• Tourism development
  • Mining and extractive industries
  • Transport infrastructure
  • Water and wastewater management infrastructure
  • Direct - through clearing, flooding, infilling or draining.
  • Indirect - through changes to hydrology, water quality or flows, channel alterations, water extraction, catchment changes.
  • Relocate the project.
  • Design the project to protect habitat critical to the survival of the species.
  • Reconfigure the project to remove threatening processes.
Habitat degradation
  • Alteration of existing hydrology, for example increased freshwater inflows to wetlands, changes in timing, duration or frequency of flood events or increased sedimentation from storm-water and surface-water runoff.
  • An increase or reduction in permanence of water, change in pH and increased nutrient levels (in particular nitrates).
  • Permanent degradation of terrestrial habitat immediately adjacent and/or linking wetland areas.
  • Introduction of predators and competitors such as the Eastern Sedge Frog, the Cane Toad, feral Pigs and Mosquito Fish.
  • Introduction of exotic disease such as chytridiomycosis caused by the amphibian chytrid fungus.
  • Extensive trampling of habitat (including reed beds).
  • Maintain existing hydrology within wetland catchments (including flood regime, water flow and quality).
  • Capture, treat and redirect storm-water and surface-water run-off away from Wallum Sedge Frog habitat.
  • Establish a buffer of natural vegetation of at least 100 m around areas identified as containing or linking known or likely Wallum Sedge Frog habitat.
  • Retain habitat corridors.
  • Ensure no changes to microhabitat.
  • Maintain geological and soil integrity (i.e. avoid disturbance of indurated layers impending drainage and no significant soil disturbance).
  • Ensure no development within overland flow catchment.
  • Control predators and competitors such as the Cane Toad and the Eastern Sedge Frog. This includes ensuring retention water bodies are at least 500 m away from known habitat. Such water bodies must remain free of vegetation (e.g. sedge, lily pads and emergent trees and shrubs) used by the Eastern Dwarf Tree frog, and have dense vegetation coverage above the waterline to minimise the occurrence of Cane Toads.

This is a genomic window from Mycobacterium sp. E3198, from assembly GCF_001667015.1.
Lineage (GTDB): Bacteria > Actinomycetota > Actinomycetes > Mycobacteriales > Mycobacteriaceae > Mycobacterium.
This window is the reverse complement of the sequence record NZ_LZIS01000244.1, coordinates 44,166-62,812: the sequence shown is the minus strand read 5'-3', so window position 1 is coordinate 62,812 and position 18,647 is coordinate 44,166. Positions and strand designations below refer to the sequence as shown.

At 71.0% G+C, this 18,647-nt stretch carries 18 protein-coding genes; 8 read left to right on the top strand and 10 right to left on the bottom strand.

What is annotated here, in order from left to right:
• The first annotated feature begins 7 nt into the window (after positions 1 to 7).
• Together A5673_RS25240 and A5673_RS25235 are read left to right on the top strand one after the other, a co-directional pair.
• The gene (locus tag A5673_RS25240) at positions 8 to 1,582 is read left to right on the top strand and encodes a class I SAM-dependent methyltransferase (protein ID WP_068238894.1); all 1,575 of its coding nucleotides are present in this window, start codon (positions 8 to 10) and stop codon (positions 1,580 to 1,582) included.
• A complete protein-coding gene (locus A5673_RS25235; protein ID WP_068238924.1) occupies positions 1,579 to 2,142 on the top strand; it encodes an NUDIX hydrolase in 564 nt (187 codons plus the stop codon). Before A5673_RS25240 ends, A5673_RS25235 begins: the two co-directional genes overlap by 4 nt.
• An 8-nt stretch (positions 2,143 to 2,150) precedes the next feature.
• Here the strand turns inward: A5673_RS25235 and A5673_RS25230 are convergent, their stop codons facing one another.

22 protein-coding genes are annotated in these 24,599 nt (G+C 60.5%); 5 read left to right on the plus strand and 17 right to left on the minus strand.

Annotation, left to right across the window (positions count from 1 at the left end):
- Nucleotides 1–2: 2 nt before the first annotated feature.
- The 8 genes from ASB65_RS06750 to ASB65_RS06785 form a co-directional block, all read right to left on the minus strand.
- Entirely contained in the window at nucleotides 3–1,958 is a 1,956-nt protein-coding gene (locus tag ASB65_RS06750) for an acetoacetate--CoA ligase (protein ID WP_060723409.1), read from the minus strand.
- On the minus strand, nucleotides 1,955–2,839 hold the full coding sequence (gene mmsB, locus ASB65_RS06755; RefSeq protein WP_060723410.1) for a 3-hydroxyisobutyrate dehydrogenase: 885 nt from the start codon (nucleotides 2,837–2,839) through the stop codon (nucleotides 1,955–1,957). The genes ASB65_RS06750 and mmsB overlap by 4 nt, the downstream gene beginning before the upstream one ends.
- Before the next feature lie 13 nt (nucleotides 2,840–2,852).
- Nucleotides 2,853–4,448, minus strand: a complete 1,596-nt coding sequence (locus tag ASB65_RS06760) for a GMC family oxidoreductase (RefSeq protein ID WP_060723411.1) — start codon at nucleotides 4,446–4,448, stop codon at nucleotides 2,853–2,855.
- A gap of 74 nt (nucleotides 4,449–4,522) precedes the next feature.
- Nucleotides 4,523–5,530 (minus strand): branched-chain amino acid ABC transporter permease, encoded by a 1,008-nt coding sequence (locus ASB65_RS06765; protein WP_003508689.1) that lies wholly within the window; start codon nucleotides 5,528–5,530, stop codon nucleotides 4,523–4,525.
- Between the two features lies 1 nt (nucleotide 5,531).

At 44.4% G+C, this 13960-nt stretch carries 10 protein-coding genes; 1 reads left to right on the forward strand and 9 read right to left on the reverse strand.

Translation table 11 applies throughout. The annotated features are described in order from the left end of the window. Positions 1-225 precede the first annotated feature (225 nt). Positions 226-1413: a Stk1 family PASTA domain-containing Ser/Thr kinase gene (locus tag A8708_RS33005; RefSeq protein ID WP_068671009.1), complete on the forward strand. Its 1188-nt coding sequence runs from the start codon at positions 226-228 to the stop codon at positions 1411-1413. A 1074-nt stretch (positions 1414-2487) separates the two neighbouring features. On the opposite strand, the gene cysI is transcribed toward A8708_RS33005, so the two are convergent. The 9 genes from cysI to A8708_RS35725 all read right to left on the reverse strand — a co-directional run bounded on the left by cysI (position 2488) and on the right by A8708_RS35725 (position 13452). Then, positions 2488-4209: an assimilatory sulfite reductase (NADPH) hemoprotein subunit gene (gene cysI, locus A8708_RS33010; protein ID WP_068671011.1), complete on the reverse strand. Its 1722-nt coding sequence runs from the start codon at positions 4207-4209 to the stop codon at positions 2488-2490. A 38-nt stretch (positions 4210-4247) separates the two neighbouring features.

• Ensure no chemicals, including fertilisers and pesticidesenter Wallum Sedge Frog habitat..
Habitat fragmentation
  • Construction of physical barriers which limit movement between water bodies, such as roads or buildings.
  • Net reduction in the number and/or diversity of water bodies available to an important population.
  • Removal or alteration of available terrestrial or aquatic habitat corridors (including alteration of connectivity during flood events).
  • Establish a buffer of natural vegetation of at least 100 m around areas identified as containing or linking Wallum Sedge Frog habitat.
  • Design the project to protect movement corridors and retaining connectivity of habitat critical to the survival of the species.

Management documents for the Wallum Sedge Frog include:

  • The National Recovery Plan for the Wallum Sedge Frog and other wallum-dependant frog species (Meyer et al. 2006)
  • Threat Abatement Plan for infection of amphibians with chytrid fungus resulting in chytridiomycosis (AGDEH 2006o)
  • Threat abatement plan for predation, habitat degradation, competition and disease transmitted by feral pigs (AGDEH 2005p)
  • Survey guidelines for Australia's threatened frogs (DEWHA 2010h)
  • Predation by Gambusia holbrooki - The Plague Minnow (NSW NPWS 2003i)
  • Threatened Species Management Information Circular No. 6 - Hygiene protocol for the control of disease in frogs (NSW DECCW 2008b)
  • The Action Plan for Australian Frogs (Tyler 1997).